The Chairman of the Abuja Electricity Distribution Company (AEDC), on Monday, disputed recent reports that a firm, KANN Utility Company Limited, a core investor, is planning to sell its 60 per cent equity stake in the firm over alleged squabbles as it battles a debt crisis.
Shehu Malami also described as untrue reports that CEC Africa (CECA) of Zambia, paid $81 million cash (as equity) as well as raised another $123 million loan security to acquire AEDC.
In an earlier report, the Managing Director/CEO, CEC Africa Investment Limited, Emmanuel Katepa, had said apart from paying $81 million cash, “CECA also raised additional $123 million loan security to acquire AEDC”.
Mr Malami explained that several issues concerning the ownership of shares in AEDC were simply misrepresented by its sponsors.
He said rather it “was his goodwill that actually paved the way for CECA and and another firm, Xerxes, through KANN as a special vehicle, to not only have access, but win the bid for the distribution company in 2013.”
Mr Malami said it was because CECA claimed to owns 75 per cent equity in AEDC that made it possible for the United Bank for Africa (UBA) to approve the loan facility needed to pay for the company.
“The truth is that CECA owns only 30 per cent in AEDC, but misled its parent company in Zambia that it owns majority shares with the sole intent of sourcing for capital from Zambia Stock Exchange.
“This is a clear indication of how desperate they are for CECA to short-change other shareholders in AEDC,” he said.
He also accused CECA of misrepresenting the facts that it injected funds into KANN as investment in AEDC “whereas the fund was a loan to be repaid by the company”.
“So, technically, there is no evidence to date of equity investment made by CECA either at the Central Bank of Nigeria (CBN), UBA or any other regulatory agency to establish that.”
He dismissed the so-called crisis among AEDC partners as a “premeditated agenda fueled essentially by greed with a view to forcefully taking over majority shares in the company, which has been resisted vehemently by the Nigerian shareholders”.
Mr Malami recalled that in 2012 he had started the process of acquiring shares in AEDC with the formation of Xerxes Limited in partnership with some Nigerians investors “like Felix Oheiweri, Maiyaki and Jones”.
In 2013, he said he joined other Nigerians to form KANN (Kogi, Abuja, Niger and Nasarawa), while inviting Copper Belt of Zambia to buy 50 per cent of the shares they bided for in AEDC.
He said in KANN, Nigerians and Zambians own 50 per cent shares each through Xerxes Nigeria Limited and CECA respectively, while the federal government owns 40 per cent and KANN 60 per cent of AEDC.
Despite the intervention of the office of Attorney General of the Federation and Minister of Justice who appointed the Bureau for Public Enterprises to reconcile the aggrieved parties, Mr Malami said CECA opted to petition the Bureau for Public Enterprise (BPE).
Notwithstanding its being a co-borrower of the facility from UBA, Mr Malami said Xerxes Global Limited was never allowed access to KANN accounts and has been kept in the dark on the dealings over KANN accounts.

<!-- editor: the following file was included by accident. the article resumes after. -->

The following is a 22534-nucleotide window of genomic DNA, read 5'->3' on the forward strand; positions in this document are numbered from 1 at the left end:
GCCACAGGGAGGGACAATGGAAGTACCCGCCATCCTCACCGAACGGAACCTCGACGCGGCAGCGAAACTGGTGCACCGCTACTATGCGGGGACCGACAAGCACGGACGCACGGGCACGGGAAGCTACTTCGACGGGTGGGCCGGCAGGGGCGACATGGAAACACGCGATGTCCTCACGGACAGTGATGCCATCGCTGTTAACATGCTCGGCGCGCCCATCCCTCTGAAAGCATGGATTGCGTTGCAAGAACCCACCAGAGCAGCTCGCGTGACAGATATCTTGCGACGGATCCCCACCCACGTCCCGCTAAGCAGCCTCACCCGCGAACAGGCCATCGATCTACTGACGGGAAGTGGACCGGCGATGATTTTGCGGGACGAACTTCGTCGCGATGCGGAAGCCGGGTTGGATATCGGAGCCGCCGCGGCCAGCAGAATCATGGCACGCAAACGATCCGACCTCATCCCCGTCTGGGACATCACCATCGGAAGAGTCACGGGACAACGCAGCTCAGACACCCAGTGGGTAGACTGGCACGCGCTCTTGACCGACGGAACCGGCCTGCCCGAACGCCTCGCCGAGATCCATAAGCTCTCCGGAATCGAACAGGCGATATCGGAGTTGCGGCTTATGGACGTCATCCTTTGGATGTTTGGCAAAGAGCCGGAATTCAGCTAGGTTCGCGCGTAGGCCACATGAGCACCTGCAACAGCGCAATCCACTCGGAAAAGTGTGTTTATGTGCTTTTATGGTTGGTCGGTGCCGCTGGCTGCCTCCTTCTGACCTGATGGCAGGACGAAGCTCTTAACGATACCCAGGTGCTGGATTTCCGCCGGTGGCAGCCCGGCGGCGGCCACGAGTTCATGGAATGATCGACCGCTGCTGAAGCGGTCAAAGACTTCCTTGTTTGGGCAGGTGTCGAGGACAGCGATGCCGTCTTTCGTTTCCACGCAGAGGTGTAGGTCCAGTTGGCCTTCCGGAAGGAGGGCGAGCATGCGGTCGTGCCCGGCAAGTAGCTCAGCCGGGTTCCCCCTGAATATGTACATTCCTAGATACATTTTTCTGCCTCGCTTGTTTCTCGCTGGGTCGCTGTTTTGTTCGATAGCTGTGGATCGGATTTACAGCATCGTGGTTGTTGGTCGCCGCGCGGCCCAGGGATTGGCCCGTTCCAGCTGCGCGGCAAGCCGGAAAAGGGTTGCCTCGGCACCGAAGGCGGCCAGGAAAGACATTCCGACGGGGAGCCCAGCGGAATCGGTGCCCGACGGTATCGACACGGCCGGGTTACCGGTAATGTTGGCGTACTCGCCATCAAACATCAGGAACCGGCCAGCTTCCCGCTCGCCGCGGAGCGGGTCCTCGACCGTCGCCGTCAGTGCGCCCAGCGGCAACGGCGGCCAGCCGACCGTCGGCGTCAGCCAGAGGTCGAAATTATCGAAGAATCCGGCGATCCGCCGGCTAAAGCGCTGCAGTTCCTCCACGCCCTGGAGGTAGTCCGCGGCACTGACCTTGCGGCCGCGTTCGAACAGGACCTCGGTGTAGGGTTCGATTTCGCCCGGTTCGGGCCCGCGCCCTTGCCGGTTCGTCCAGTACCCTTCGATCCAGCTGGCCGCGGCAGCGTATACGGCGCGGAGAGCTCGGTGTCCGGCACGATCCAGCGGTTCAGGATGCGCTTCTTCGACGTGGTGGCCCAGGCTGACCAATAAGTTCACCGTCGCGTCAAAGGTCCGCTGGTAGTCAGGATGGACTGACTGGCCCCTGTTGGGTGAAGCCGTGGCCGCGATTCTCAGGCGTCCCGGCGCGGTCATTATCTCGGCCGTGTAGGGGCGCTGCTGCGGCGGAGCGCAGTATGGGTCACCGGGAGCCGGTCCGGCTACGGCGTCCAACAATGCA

Meanwhile, Mr Katepa had said KANN’s shareholders, CECA and Xerxes, had agreed to jointly bid for the purchase of 60 per cent equity stake in AEDC between 2012 and 2013.
He said both firms executed a joint development agreement on July 31, 2012 to incorporate and become shareholders of KANN in the acquisition of the 60 per cent shareholding of AEDC.
Following a meeting between the Chairmen of CECA and Xerxes, Mr Katepa said it was agreed that both parties will hold 50 per cent each of the shares of KANN.
With $164 million as the purchasing price of AEDC, Mr Katepa said both parties agreed to provide 25 per cent of the funding (about $41 million) by cash contributions in line with their 50:50 equity interest.
In addition, it was also agreed that KANN would borrow the remaining 75 per cent of the acquisition costs (about $123 million) from a third party lender.
He said when BPE demanded the initial upfront payment for the 25 per cent ($41 million) payment, CECA was left to handle the entire payment after Xerxes could not raise its equity contribution.
“CECA paid for that portion of the acquisition amount in full being $41 million in March 2013. Xerxes did not fund any of this equity payment.
“By August 2013, the 75 per cent balance payment of $123 million (to be funded through a loan from UBA) was due, but Xerxes could still not guarantee the equity loan repayment at the UBA.
“Because of this, CECA provided a mandatory Debt Service Reserve Account of $40 million as a security cover for the UBA loan.
“At this point, CECA had funded $41 million paid directly to the BPE and an additional $40 million for the UBA Debt Service Reserve Account,” Mr Katepa said.
AEDC is one of the 11 electricity distribution companies licensed by the federal government in 2013.
But, the company is currently facing threats of revocation of licence by the Nigerian Electricity Regulatory Commission (NERC) allegedly for not meeting the minimum requirement for bulk energy payment to the Nigerian Bulk Electricity Trading Plc (NBET) in July 2019.
In a recent published public notice, the commission listed the company among the DisCos expected to defend their operations latest by December 7 this year or risk having their licences revoked.
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